In May 2018 the European Union’s new General Data Protection Regulation (GDPR) law will become effective. The regulation is intended to strengthen and unify data protection for all individuals within the European Union (EU). It will have an impact on all marketers who do business with people in these countries. Therefore, if you have at least one EU contact within your databases, you need to pay close attention to the GDPR and your revised compliance obligations.
While there’s no reason to panic, there is indeed a reason to prepare. The GDPR is sure to affect how marketers – worldwide – email prospects and customers not only in Europe but also around the globe. We’re here to provide you with the help you need to successfully move forward with your marketing efforts in the EU. If you haven’t yet prepared, consult with your respective teams so that you can set your action plan in motion.
While we cannot provide you legal guidance for any compliance obligations, we do want to take a moment and update you on Act-On’s own progress to comply with the GDPR. Our preparations for the GDPR adoption began in earnest at the beginning of this year and will continue on into the unforeseen future. In our preparations to date we have:
- Completed a thorough third-party assessment of our preparedness for the GDPR;
- Completed employee training and awareness on the GDPR;
- Assessed our product and functionalities for possible GDPR enhancements; and,
- Proactively worked with industry, clients and partners to support GDPR awareness.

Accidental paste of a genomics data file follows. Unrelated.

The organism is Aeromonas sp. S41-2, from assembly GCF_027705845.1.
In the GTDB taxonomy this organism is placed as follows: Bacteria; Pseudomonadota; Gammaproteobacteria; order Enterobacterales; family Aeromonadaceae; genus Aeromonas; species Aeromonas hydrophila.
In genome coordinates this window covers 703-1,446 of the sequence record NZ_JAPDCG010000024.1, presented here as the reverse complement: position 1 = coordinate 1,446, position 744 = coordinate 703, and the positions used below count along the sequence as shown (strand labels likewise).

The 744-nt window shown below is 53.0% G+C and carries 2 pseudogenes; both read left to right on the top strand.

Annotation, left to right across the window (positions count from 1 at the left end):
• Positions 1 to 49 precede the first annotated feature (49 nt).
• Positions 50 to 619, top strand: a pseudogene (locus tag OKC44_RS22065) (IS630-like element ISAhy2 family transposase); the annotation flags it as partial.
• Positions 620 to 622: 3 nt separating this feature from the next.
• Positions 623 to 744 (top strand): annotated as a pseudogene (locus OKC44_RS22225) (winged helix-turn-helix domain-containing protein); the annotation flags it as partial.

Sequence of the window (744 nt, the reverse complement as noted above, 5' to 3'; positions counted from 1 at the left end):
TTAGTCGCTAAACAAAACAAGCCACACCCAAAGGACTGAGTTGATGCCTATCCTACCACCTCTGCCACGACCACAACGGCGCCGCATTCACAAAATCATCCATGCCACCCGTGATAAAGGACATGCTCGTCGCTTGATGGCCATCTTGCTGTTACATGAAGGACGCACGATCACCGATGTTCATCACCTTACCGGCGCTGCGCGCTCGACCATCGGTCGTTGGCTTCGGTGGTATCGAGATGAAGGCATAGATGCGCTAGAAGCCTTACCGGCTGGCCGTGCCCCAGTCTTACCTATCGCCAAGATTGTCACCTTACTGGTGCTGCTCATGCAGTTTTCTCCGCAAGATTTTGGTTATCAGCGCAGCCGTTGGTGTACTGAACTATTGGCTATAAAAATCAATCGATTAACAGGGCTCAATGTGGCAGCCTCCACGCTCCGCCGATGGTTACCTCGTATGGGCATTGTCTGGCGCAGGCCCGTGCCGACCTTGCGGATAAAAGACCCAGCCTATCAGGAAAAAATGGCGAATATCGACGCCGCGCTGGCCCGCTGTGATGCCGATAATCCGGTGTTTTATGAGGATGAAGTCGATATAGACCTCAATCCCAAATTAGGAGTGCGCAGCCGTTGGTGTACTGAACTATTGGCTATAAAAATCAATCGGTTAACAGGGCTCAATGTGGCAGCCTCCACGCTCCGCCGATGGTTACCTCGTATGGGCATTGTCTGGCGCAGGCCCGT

We’re committed to ensuring that our GDPR compliance will be in advance of the required date next year and are focused on taking all required steps to ensure success.
A few quick ways to get started right now:
- Reaffirm your current subscribers to opt into your communication. This could be a tick box (no pre-checked boxes are allowed under GDPR), an email confirmation, or some other way of getting clear consent.
- Inform your subscribers EXACTLY what they’re signing up for. Allow them to set their preferences and be explicit. If it’s for a direct marketing campaign, let them know. If it’s a geo-targeted campaign, let them know that. Just because you HAVE data (like a postal code) doesn’t mean you get to use it.
- Make sure your data is stored safely. Talk to your suppliers. If you’re ever challenged by a consumer as to how, when, and where their data is stored, you want a fast, foolproof way of accessing and proving their information’s safety.
By David Fowler, head of compliance and deliverability at Act-On Software
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